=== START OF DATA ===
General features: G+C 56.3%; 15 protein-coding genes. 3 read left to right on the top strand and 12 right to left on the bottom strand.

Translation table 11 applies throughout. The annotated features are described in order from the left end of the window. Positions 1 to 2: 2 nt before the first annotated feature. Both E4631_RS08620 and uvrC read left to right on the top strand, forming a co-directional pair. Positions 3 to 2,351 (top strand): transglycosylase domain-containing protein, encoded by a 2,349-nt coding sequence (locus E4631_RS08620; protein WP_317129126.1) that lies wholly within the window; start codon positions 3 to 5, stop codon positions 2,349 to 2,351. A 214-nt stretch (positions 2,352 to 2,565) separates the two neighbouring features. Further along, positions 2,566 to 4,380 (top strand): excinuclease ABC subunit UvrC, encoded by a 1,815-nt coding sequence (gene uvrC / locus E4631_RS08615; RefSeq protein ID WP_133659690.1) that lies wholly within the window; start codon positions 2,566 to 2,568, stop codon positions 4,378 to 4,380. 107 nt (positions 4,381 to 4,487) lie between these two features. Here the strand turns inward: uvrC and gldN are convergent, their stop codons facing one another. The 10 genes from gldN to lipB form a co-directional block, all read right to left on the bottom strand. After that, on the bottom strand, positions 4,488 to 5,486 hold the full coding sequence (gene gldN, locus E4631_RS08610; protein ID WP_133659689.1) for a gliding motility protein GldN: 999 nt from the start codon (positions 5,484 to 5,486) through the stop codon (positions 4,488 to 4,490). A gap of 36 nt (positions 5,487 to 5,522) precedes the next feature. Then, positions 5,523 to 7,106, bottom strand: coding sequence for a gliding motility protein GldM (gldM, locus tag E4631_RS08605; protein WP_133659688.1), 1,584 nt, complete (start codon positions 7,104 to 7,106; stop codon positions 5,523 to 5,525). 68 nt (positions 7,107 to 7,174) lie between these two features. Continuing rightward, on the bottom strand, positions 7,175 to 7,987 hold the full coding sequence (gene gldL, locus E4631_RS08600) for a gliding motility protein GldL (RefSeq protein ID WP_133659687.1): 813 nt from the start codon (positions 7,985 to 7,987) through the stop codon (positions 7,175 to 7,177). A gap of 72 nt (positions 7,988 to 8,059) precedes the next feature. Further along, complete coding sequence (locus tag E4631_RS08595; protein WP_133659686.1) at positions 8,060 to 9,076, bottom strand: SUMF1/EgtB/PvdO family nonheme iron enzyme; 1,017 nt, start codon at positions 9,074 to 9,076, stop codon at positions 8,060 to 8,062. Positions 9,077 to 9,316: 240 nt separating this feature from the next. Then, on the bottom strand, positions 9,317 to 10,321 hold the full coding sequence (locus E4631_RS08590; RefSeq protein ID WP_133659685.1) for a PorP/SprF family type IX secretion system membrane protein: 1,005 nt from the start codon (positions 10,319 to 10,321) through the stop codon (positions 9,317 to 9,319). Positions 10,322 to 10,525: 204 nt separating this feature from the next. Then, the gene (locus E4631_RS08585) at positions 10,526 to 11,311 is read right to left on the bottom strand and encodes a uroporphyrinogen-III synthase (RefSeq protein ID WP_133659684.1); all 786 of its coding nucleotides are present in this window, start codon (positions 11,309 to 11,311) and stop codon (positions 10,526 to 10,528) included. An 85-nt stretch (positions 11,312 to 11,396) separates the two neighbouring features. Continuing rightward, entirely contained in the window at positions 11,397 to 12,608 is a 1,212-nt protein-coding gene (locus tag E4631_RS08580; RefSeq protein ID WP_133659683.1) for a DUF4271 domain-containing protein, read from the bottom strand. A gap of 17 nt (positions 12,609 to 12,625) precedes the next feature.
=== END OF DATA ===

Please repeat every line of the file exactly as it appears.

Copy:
General features: G+C 56.3%; 15 protein-coding genes. 3 read left to right on the top strand and 12 right to left on the bottom strand.

Translation table 11 applies throughout. The annotated features are described in order from the left end of the window. Positions 1 to 2: 2 nt before the first annotated feature. Both E4631_RS08620 and uvrC read left to right on the top strand, forming a co-directional pair. Positions 3 to 2,351 (top strand): transglycosylase domain-containing protein, encoded by a 2,349-nt coding sequence (locus E4631_RS08620; protein WP_317129126.1) that lies wholly within the window; start codon positions 3 to 5, stop codon positions 2,349 to 2,351. A 214-nt stretch (positions 2,352 to 2,565) separates the two neighbouring features. Further along, positions 2,566 to 4,380 (top strand): excinuclease ABC subunit UvrC, encoded by a 1,815-nt coding sequence (gene uvrC / locus E4631_RS08615; RefSeq protein ID WP_133659690.1) that lies wholly within the window; start codon positions 2,566 to 2,568, stop codon positions 4,378 to 4,380. 107 nt (positions 4,381 to 4,487) lie between these two features. Here the strand turns inward: uvrC and gldN are convergent, their stop codons facing one another. The 10 genes from gldN to lipB form a co-directional block, all read right to left on the bottom strand. After that, on the bottom strand, positions 4,488 to 5,486 hold the full coding sequence (gene gldN, locus E4631_RS08610; protein ID WP_133659689.1) for a gliding motility protein GldN: 999 nt from the start codon (positions 5,484 to 5,486) through the stop codon (positions 4,488 to 4,490). A gap of 36 nt (positions 5,487 to 5,522) precedes the next feature. Then, positions 5,523 to 7,106, bottom strand: coding sequence for a gliding motility protein GldM (gldM, locus tag E4631_RS08605; protein WP_133659688.1), 1,584 nt, complete (start codon positions 7,104 to 7,106; stop codon positions 5,523 to 5,525). 68 nt (positions 7,107 to 7,174) lie between these two features. Continuing rightward, on the bottom strand, positions 7,175 to 7,987 hold the full coding sequence (gene gldL, locus E4631_RS08600) for a gliding motility protein GldL (RefSeq protein ID WP_133659687.1): 813 nt from the start codon (positions 7,985 to 7,987) through the stop codon (positions 7,175 to 7,177). A gap of 72 nt (positions 7,988 to 8,059) precedes the next feature. Further along, complete coding sequence (locus tag E4631_RS08595; protein WP_133659686.1) at positions 8,060 to 9,076, bottom strand: SUMF1/EgtB/PvdO family nonheme iron enzyme; 1,017 nt, start codon at positions 9,074 to 9,076, stop codon at positions 8,060 to 8,062. Positions 9,077 to 9,316: 240 nt separating this feature from the next. Then, on the bottom strand, positions 9,317 to 10,321 hold the full coding sequence (locus E4631_RS08590; RefSeq protein ID WP_133659685.1) for a PorP/SprF family type IX secretion system membrane protein: 1,005 nt from the start codon (positions 10,319 to 10,321) through the stop codon (positions 9,317 to 9,319). Positions 10,322 to 10,525: 204 nt separating this feature from the next. Then, the gene (locus E4631_RS08585) at positions 10,526 to 11,311 is read right to left on the bottom strand and encodes a uroporphyrinogen-III synthase (RefSeq protein ID WP_133659684.1); all 786 of its coding nucleotides are present in this window, start codon (positions 11,309 to 11,311) and stop codon (positions 10,526 to 10,528) included. An 85-nt stretch (positions 11,312 to 11,396) separates the two neighbouring features. Continuing rightward, entirely contained in the window at positions 11,397 to 12,608 is a 1,212-nt protein-coding gene (locus tag E4631_RS08580; RefSeq protein ID WP_133659683.1) for a DUF4271 domain-containing protein, read from the bottom strand. A gap of 17 nt (positions 12,609 to 12,625) precedes the next feature.